Breast Cancer Research and Treatment

, Volume 125, Issue 2, pp 571–574 | Cite as

The association between two polymorphisms in pre-miRNAs and breast cancer risk: a meta-analysis

  • Lin-Bo Gao
  • Peng Bai
  • Xin-Min Pan
  • Jing Jia
  • Li-Juan Li
  • Wei-Bo Liang
  • Ming Tang
  • Lu-Shun Zhang
  • Yong-Gang Wei
  • Lin ZhangEmail author


Emerging evidence has shown that miRNAs participate in human carcinogenesis as tumor suppressors or oncogenes. Single nucleotide polymorphism (SNP) which located in the pre-miRNA may affect the processing and then influence the expression of mature miRNA. Previous studies yielded conflicting results as to the association of two common polymorphisms in pre-miRNAs (i.e. hsa-miR-146 rs2910164 and hsa-miR-196a2 rs11614913) with breast cancer. To derive a more precise effect on the association between these polymorphisms and breast cancer risk, we conducted a meta-analysis. Through retrieving PubMed for the period up to May 2010, a total of four studies were identified with 3,007 cases and 3,718 controls for has-miR-146a rs2910164 polymorphism and with 3,287 cases and 4,298 controls for hsa-miR-196a2 rs11614913 polymorphism. We found that individuals carrying CC genotype of has-miR-196a2 rs11614913 polymorphism was associated with an increased breast cancer risk in homozygote comparison (OR = 1.30; 95% CI, 1.01-1.68), and dominant model (OR = 1.11; 95% CI, 1.01-1.23). However, no significant association between has-miR-146a rs2910164 polymorphism and breast cancer risk was observed in all comparison models tested. These findings suggest that has-miR-196a2 rs11614913 polymorphism may play crucial roles in breast cancer development.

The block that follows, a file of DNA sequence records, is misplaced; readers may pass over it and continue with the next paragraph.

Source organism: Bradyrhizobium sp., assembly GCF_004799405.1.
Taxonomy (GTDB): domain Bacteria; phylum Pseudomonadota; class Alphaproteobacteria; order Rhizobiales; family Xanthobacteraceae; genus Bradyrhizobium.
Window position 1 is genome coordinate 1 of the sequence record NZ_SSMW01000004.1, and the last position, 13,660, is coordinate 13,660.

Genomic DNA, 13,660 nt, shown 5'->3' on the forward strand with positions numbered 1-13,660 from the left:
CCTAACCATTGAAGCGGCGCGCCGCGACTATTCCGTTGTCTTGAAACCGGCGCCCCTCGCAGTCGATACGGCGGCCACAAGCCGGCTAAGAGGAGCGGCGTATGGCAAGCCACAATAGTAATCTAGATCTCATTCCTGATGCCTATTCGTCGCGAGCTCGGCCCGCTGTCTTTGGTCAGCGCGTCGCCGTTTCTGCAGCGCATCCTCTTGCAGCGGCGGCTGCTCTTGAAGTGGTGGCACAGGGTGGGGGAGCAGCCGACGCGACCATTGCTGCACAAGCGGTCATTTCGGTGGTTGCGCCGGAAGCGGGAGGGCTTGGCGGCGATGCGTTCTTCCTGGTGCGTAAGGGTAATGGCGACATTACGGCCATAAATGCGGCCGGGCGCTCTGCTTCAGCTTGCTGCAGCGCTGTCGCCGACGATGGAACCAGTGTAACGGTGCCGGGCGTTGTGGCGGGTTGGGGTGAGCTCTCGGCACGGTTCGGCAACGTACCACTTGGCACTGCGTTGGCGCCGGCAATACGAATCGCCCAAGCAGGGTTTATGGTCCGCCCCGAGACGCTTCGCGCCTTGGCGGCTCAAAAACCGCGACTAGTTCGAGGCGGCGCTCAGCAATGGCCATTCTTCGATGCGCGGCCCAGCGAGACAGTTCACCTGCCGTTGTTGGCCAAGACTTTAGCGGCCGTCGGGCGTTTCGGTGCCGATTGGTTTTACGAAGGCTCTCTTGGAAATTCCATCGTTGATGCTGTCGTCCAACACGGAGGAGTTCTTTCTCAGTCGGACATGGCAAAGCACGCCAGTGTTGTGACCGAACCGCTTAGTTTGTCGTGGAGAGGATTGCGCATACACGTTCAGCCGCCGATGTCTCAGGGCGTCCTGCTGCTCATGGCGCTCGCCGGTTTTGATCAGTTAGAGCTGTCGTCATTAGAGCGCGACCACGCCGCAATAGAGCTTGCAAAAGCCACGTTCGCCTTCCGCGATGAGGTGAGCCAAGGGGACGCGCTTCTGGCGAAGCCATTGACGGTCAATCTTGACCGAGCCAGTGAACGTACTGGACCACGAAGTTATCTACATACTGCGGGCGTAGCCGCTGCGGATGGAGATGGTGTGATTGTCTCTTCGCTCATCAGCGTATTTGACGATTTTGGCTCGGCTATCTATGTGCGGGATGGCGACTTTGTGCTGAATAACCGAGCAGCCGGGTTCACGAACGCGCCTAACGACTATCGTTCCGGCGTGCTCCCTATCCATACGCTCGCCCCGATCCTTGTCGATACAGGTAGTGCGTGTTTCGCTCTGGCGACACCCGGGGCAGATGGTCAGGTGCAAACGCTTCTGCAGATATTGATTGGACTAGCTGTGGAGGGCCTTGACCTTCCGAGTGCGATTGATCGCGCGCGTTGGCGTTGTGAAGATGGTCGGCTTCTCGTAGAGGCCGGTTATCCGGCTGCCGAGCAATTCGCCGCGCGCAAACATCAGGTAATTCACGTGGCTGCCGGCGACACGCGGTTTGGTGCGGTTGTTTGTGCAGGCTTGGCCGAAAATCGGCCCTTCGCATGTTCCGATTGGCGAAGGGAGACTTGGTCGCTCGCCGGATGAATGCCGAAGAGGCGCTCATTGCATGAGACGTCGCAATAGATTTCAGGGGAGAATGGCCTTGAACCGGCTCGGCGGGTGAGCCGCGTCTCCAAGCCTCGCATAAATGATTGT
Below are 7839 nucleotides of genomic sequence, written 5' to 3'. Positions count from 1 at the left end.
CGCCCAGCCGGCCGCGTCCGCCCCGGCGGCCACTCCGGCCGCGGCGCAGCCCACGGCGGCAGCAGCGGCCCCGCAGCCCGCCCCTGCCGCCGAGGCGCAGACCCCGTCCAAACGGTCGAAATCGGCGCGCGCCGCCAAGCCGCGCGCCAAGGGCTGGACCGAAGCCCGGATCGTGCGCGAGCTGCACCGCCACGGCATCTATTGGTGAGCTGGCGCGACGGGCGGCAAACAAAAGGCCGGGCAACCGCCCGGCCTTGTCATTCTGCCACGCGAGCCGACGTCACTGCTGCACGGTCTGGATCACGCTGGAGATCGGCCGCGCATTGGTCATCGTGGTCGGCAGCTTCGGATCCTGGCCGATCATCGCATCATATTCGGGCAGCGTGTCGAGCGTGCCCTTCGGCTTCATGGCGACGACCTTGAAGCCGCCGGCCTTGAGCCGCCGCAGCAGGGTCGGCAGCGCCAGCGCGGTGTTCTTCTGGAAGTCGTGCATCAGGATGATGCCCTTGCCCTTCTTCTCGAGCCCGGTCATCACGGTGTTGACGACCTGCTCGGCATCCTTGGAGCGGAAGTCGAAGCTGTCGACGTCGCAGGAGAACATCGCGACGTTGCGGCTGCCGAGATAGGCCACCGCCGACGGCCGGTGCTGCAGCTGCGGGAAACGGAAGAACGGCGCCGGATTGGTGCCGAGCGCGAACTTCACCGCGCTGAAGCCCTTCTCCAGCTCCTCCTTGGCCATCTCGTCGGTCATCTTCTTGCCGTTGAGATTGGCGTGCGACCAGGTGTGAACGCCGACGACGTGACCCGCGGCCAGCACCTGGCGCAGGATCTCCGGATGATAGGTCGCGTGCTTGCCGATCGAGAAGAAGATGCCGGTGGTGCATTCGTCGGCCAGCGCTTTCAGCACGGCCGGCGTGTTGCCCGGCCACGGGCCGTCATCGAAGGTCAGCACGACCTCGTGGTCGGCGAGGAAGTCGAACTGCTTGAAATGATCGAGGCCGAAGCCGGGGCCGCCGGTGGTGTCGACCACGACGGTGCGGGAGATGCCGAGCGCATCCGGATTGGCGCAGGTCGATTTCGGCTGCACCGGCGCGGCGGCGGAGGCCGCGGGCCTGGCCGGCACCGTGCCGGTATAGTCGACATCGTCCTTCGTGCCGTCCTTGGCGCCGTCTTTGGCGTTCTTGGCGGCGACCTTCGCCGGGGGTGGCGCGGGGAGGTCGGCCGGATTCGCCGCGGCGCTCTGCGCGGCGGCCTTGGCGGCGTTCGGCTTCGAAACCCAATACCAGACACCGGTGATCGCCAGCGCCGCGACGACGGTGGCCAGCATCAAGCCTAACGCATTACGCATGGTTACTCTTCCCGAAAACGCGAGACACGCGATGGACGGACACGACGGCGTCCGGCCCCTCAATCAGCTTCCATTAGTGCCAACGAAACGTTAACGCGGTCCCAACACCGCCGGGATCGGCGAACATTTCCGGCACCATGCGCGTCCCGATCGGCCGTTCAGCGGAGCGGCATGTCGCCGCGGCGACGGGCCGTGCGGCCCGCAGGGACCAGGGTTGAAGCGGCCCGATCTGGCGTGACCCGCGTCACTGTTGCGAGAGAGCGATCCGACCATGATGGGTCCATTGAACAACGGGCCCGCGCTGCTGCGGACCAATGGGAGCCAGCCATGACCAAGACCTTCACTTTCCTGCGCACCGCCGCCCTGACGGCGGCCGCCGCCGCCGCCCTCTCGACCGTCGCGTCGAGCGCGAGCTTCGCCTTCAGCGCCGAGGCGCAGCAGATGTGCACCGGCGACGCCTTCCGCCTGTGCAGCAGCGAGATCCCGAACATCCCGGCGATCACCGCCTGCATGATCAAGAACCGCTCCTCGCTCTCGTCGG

Hsa-miR-146 rs2910164 Has-miR-196a2 rs11614913 Single nucleotide polymorphism Breast cancer Meta-analysis 



This work was supported by the National Natural Science Foundation of China (No. 30901720, 30801317).

Conflict of interest statement

None of the authors has any potential financial conflict of interest related to this manuscript.


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Copyright information

© Springer Science+Business Media, LLC. 2010

Authors and Affiliations

  • Lin-Bo Gao
    • 1
  • Peng Bai
    • 2
  • Xin-Min Pan
    • 2
    • 3
  • Jing Jia
    • 4
  • Li-Juan Li
    • 2
  • Wei-Bo Liang
    • 2
  • Ming Tang
    • 5
  • Lu-Shun Zhang
    • 2
  • Yong-Gang Wei
    • 6
  • Lin Zhang
    • 1
    Email author
  1. 1.Laboratory of Molecular Translational Medicine, West China Second University HospitalSichuan UniversityChengduP.R.China
  2. 2.Department of Forensic Biology, West China School of Preclinical and Forensic MedicineSichuan UniversityChengduP.R.China
  3. 3.Department of Forensic PathologyHenan University of Science and TechnologyLuoyangP.R.China
  4. 4.Department of Normal PharmacologyZhejiang Academy of Medical Sciences (ZAMS)HangzhouP.R.China
  5. 5.Department of PathologyThe First People’s Hospital of Yunnan ProvinceKunmingP.R.China
  6. 6.Department of General SurgeryWest China Hospital of Sichuan UniversityChengduP.R.China

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